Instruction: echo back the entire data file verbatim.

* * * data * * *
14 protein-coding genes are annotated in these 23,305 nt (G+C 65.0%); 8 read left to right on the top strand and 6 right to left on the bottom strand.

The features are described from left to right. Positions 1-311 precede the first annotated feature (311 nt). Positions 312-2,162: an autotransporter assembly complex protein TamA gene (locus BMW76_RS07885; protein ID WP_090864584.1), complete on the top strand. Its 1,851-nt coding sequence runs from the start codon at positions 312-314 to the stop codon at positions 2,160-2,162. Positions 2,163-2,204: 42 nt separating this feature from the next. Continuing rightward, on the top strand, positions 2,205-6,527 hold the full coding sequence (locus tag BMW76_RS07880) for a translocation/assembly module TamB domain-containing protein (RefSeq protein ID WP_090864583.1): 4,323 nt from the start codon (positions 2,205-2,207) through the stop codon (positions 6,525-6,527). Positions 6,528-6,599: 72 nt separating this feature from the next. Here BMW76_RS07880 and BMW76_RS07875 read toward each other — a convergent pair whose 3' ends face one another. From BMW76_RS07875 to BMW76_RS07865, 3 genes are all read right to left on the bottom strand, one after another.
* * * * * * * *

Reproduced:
14 protein-coding genes are annotated in these 23,305 nt (G+C 65.0%); 8 read left to right on the top strand and 6 right to left on the bottom strand.

The features are described from left to right. Positions 1-311 precede the first annotated feature (311 nt). Positions 312-2,162: an autotransporter assembly complex protein TamA gene (locus BMW76_RS07885; protein ID WP_090864584.1), complete on the top strand. Its 1,851-nt coding sequence runs from the start codon at positions 312-314 to the stop codon at positions 2,160-2,162. Positions 2,163-2,204: 42 nt separating this feature from the next. Continuing rightward, on the top strand, positions 2,205-6,527 hold the full coding sequence (locus tag BMW76_RS07880) for a translocation/assembly module TamB domain-containing protein (RefSeq protein ID WP_090864583.1): 4,323 nt from the start codon (positions 2,205-2,207) through the stop codon (positions 6,525-6,527). Positions 6,528-6,599: 72 nt separating this feature from the next. Here BMW76_RS07880 and BMW76_RS07875 read toward each other — a convergent pair whose 3' ends face one another. From BMW76_RS07875 to BMW76_RS07865, 3 genes are all read right to left on the bottom strand, one after another.